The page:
languages have supplanted Latin as the target language. The most important new methodology
to emerge in the 20th century was audiolingualism, which arose after World War II out of
what was called the "Army Method", a method developed to teach soldiers how to speak the
many foreign languages needed for a global military enterprise. The method was greatly
influenced by behaviorist psychology, which promoted the notion, expounded by B.F. Skinner
in his Verbal Behavior, that first languages are learned through imitation, and by structural
linguistics, which had focused on describing the phonology, morphology, and syntax of both
exotic and contemporary languages. Mimicry-memorization and pattern-practice became the
basic technique, and students were drilled repeatedly on the basic language patterns both in
the classroom and the language laboratory. Over-learning was typical of this method. On the
positive side students were learning to speak, something they had not been able to do earlier.
And the new methodology had the prestige of psychologists, anthropologists, and linguists
behind it. On the negative side it was repetitive and dull. With the advent of Noam Chomsky's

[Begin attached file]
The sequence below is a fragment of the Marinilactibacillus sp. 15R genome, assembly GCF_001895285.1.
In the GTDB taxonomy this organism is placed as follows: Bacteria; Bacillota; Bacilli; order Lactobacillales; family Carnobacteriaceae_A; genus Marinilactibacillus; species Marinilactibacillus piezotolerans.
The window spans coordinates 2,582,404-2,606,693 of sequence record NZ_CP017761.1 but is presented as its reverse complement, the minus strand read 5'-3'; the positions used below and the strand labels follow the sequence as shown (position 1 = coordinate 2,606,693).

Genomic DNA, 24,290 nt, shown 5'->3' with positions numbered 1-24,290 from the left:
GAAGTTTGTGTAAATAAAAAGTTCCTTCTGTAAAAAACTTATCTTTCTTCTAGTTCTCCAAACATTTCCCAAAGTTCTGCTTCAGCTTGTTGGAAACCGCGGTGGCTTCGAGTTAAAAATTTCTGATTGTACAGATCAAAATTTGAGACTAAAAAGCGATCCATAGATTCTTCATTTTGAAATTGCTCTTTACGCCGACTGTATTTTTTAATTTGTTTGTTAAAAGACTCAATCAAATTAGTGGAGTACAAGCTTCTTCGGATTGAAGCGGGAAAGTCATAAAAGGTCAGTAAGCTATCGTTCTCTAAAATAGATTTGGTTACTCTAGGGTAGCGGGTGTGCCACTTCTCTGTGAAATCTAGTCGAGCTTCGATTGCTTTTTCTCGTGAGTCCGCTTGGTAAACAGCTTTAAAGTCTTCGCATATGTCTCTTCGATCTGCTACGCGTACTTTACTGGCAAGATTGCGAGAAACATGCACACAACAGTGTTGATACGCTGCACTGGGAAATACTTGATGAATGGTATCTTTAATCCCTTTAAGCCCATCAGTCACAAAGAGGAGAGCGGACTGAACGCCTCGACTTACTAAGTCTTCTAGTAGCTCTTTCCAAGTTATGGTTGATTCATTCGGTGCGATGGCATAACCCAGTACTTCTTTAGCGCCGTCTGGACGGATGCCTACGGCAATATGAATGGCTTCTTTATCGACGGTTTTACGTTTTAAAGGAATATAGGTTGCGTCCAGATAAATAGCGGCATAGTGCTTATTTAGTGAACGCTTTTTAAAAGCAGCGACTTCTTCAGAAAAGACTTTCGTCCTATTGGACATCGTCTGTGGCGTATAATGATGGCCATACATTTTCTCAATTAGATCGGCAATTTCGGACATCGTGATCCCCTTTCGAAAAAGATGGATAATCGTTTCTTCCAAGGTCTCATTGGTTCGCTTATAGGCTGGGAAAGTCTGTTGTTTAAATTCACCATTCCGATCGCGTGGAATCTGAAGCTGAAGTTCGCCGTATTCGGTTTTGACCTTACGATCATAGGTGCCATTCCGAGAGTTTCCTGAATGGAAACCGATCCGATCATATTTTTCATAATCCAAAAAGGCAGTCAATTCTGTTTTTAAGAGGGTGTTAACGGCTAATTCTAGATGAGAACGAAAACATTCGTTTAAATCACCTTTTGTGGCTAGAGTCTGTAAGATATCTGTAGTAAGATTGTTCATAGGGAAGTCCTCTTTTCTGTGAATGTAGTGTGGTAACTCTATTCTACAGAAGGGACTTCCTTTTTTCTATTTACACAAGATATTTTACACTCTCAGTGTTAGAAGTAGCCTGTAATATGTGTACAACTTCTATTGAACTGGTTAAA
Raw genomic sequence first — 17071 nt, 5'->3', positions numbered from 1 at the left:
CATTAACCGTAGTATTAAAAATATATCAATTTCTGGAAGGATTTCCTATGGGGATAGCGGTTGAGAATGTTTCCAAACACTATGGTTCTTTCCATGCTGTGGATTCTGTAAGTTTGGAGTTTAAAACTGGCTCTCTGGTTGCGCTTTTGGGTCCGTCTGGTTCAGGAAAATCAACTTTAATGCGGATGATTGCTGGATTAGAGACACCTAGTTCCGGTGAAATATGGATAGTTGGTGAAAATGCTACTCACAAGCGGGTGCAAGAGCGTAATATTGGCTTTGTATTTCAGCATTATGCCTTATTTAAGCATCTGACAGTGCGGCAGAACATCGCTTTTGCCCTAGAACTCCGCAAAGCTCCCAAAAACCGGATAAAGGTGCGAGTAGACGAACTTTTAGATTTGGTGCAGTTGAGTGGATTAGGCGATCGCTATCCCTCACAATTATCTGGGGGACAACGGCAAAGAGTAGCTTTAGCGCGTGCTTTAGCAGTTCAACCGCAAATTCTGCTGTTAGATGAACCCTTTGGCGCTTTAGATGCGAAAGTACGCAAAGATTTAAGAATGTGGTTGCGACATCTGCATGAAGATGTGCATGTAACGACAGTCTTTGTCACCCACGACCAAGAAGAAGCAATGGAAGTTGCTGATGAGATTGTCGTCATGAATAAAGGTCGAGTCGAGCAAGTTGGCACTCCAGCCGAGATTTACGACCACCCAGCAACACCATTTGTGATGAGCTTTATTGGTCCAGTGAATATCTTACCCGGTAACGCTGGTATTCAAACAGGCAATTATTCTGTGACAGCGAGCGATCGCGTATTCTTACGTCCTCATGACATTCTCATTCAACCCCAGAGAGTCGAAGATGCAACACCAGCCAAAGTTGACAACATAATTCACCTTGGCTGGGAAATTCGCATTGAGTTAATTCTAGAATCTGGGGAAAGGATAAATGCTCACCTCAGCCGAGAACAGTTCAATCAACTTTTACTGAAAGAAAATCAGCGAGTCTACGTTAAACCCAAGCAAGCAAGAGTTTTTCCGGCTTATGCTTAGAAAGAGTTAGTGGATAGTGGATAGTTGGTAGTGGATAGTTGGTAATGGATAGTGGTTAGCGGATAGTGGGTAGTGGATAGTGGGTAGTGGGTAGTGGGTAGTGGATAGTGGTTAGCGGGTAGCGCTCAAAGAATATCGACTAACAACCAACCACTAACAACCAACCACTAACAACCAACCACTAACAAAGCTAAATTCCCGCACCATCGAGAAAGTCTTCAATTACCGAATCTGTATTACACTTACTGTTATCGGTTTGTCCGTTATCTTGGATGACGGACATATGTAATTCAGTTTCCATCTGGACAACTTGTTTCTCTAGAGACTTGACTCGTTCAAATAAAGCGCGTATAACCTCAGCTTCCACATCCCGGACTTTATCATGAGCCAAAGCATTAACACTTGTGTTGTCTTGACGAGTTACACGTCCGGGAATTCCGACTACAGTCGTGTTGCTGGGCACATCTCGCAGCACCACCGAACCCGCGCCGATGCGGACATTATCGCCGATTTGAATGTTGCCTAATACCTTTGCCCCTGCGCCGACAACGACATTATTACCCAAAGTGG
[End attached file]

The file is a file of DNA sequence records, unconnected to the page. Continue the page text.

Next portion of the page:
work on generative-transformational grammar and his subsequent attack on behaviorist
psychology, the focus changed from language learning as mimicking patterns to language

learning as a creative process? Is the human brain pre-wired for language learning? Does it
need only exposure to language in order to reconstruct the system used in the learner' s
environment? Many educators were convinced that language learning needed meaningful
context which would encourage creative mental activity. Many of the new theories have been
lumped together under the rubric Cognitive-Code, which suggests such creative cognition
(Carol, 1965; Bowen et al, p. 393).

As these new methods developed we can see at the same time the growth of ESL/EFL as a
profession. International TESOL was organized almost thirty years ago and has grown to a
membership of several thousand subscribers. Its annual conventions are attended by 4 to 5
thousand teachers, directors, and publishers. It has affiliate organizations throughout the